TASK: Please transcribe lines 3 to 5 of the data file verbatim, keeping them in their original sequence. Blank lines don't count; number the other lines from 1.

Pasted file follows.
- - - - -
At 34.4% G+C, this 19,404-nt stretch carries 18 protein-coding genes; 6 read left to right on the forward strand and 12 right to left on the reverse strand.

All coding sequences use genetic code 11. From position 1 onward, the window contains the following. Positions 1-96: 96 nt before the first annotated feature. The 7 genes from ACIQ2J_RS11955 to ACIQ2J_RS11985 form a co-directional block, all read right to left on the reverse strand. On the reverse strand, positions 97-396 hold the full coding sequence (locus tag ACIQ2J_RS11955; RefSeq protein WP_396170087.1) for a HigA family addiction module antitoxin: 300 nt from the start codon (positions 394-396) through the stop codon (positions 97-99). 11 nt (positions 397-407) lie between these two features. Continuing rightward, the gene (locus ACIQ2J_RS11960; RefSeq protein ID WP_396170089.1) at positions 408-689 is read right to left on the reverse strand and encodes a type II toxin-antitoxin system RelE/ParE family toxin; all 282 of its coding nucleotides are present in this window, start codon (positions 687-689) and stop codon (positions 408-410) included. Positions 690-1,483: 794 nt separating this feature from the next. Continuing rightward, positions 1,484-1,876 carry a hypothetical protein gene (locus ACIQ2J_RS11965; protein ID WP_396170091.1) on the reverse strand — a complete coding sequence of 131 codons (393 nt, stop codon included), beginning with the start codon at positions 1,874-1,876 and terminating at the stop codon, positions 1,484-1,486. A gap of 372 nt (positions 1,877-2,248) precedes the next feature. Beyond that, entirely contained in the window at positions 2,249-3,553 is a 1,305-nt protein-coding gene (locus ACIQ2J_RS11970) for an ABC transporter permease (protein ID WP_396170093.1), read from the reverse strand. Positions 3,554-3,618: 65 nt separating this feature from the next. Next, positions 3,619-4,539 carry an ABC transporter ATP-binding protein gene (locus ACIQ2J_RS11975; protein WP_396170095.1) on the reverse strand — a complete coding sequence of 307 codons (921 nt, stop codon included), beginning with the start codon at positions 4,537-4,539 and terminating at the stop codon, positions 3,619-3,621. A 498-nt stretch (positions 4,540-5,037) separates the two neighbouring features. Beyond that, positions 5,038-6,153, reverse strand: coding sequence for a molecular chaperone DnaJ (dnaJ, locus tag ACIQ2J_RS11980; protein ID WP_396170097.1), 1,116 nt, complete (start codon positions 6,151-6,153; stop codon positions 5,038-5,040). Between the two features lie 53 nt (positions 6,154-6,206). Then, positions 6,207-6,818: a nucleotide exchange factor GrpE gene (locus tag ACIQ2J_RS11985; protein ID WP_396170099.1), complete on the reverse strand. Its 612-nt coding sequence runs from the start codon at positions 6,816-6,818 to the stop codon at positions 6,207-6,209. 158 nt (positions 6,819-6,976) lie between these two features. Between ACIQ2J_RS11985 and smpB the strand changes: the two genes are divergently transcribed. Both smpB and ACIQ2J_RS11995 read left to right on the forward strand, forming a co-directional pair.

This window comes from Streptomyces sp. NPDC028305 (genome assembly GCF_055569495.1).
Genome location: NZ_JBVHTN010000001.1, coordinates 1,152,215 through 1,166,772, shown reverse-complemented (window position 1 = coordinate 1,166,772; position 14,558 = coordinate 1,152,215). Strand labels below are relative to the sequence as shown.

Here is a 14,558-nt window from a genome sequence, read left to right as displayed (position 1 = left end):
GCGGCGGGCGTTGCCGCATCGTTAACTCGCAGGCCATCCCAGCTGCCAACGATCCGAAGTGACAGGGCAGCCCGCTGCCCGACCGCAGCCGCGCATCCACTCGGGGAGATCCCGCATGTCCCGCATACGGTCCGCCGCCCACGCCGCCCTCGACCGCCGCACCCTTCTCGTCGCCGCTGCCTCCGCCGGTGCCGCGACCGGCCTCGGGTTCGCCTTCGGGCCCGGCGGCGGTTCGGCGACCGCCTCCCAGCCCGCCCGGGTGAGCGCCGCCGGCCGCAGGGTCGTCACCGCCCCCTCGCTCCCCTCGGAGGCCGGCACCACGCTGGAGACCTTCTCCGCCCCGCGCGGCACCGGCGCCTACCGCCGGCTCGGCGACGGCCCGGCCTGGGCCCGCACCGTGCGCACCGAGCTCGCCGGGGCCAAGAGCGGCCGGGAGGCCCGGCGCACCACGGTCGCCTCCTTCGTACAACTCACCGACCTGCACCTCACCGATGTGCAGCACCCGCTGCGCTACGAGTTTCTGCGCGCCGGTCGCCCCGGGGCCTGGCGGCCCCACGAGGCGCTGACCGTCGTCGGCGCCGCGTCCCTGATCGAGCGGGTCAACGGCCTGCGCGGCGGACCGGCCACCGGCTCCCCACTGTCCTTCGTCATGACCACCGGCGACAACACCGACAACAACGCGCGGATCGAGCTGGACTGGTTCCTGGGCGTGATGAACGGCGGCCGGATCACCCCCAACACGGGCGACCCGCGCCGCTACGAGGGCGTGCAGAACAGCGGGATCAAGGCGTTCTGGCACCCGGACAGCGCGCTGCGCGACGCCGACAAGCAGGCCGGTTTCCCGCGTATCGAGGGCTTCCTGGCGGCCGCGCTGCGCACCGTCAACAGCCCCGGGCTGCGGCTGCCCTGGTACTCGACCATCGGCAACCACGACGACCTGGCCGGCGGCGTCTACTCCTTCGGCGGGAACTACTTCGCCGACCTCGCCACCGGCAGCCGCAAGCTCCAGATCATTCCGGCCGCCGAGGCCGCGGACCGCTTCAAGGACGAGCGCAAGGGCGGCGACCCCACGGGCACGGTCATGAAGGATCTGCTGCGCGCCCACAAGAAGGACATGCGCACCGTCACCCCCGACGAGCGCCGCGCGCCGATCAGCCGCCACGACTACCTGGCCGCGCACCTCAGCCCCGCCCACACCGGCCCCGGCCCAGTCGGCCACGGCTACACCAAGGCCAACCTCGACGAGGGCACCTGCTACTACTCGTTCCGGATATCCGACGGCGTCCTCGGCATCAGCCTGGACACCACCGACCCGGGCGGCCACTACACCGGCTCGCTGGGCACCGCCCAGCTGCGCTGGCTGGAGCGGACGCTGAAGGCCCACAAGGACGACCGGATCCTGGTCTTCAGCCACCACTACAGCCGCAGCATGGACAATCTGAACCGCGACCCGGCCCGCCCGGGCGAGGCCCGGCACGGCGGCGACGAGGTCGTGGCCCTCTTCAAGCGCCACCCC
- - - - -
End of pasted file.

This window comes from Streptomyces sp. NPDC028305 (genome assembly GCF_055569495.1).
Genome location: NZ_JBVHTN010000001.1, coordinates 1,152,215 through 1,166,772, shown reverse-complemented (window position 1 = coordinate 1,166,772; position 14,558 = coordinate 1,152,215). Strand labels below are relative to the sequence as shown.

Here is a 14,558-nt window from a genome sequence, read left to right as displayed (position 1 = left end):